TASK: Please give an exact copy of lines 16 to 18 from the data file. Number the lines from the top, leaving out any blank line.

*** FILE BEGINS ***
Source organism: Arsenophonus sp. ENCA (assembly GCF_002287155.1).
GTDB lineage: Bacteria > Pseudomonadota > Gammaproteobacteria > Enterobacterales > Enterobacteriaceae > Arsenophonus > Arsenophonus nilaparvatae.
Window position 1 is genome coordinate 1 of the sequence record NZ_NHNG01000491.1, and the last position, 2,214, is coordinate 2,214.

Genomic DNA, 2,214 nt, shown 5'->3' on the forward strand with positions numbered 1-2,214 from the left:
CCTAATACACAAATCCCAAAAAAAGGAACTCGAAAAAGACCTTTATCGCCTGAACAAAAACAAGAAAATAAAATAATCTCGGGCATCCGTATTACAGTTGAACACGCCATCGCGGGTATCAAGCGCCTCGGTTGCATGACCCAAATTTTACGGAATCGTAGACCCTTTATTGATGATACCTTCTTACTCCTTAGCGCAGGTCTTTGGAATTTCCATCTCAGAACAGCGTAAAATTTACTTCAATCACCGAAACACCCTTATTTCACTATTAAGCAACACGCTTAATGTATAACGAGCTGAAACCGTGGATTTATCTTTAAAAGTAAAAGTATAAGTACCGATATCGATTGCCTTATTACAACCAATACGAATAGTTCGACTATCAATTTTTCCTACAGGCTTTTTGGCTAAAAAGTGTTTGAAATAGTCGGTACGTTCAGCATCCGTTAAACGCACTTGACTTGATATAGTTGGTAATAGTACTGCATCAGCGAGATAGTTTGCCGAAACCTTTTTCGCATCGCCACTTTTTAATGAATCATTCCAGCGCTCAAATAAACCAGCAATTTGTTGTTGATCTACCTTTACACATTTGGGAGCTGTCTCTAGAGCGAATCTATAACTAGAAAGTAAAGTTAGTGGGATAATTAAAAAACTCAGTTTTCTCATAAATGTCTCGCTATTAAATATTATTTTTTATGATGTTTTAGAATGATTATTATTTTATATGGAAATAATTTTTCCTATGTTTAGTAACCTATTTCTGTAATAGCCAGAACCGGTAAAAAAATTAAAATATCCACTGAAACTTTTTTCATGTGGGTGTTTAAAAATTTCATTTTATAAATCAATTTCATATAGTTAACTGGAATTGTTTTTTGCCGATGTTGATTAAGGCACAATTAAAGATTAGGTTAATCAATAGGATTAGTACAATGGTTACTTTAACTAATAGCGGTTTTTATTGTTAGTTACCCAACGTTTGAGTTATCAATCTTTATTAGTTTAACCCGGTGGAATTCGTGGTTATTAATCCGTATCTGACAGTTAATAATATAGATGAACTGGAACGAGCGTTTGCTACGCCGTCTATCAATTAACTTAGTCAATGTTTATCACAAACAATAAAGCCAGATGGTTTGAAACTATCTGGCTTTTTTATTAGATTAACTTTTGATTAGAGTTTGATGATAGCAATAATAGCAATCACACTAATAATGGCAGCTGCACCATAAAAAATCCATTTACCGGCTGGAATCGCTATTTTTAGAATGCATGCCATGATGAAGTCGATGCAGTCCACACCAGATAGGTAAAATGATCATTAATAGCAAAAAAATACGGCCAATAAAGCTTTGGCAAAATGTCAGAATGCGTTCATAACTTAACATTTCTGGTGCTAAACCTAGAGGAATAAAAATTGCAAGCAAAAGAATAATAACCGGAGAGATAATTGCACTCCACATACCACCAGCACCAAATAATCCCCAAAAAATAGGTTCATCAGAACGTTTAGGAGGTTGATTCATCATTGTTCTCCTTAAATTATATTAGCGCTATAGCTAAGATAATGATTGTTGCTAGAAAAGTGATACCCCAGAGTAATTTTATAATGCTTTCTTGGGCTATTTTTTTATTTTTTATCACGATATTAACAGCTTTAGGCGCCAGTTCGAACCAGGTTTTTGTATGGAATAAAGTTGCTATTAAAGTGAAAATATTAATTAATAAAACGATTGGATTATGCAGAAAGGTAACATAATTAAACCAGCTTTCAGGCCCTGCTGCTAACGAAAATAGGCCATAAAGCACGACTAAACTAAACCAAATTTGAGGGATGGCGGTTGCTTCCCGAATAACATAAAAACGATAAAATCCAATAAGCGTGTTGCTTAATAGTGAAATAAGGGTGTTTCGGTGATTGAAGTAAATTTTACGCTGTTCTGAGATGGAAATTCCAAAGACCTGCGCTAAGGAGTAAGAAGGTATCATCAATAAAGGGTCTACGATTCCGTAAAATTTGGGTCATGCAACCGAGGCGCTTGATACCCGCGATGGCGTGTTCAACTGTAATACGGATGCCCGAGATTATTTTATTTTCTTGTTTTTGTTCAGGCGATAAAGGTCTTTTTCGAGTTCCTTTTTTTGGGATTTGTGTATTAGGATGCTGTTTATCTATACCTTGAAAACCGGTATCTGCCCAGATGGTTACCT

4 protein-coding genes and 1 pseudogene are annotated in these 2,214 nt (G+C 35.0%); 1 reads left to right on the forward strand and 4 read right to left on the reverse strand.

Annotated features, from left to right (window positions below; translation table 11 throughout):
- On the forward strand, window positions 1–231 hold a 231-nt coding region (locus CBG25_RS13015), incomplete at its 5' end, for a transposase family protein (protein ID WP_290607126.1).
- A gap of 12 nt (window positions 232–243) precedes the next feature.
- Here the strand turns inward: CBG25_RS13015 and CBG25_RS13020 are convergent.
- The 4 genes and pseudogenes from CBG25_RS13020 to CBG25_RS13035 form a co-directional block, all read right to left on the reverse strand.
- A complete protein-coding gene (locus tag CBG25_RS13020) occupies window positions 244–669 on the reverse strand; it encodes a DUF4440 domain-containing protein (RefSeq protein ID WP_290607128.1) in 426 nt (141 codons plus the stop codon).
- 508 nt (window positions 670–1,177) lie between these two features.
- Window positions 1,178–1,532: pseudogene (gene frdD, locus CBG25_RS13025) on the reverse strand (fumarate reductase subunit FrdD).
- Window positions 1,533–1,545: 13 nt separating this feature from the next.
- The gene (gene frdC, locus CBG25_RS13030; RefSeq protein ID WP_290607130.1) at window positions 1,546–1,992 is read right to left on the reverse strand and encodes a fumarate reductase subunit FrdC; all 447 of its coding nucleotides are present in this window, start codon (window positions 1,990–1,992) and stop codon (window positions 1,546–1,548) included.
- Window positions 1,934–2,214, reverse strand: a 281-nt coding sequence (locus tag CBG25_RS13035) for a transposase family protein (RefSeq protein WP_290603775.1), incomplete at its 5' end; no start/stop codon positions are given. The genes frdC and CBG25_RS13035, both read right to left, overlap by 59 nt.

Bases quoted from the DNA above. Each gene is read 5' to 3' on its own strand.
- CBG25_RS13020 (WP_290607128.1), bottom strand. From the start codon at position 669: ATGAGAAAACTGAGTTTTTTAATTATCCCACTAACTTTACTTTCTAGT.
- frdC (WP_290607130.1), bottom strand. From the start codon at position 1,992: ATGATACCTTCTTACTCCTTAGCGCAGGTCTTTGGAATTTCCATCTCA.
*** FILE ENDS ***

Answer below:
- The gene (gene frdC, locus CBG25_RS13030; RefSeq protein ID WP_290607130.1) at window positions 1,546–1,992 is read right to left on the reverse strand and encodes a fumarate reductase subunit FrdC; all 447 of its coding nucleotides are present in this window, start codon (window positions 1,990–1,992) and stop codon (window positions 1,546–1,548) included.
- Window positions 1,934–2,214, reverse strand: a 281-nt coding sequence (locus tag CBG25_RS13035) for a transposase family protein (RefSeq protein WP_290603775.1), incomplete at its 5' end; no start/stop codon positions are given. The genes frdC and CBG25_RS13035, both read right to left, overlap by 59 nt.

Bases quoted from the DNA above. Each gene is read 5' to 3' on its own strand.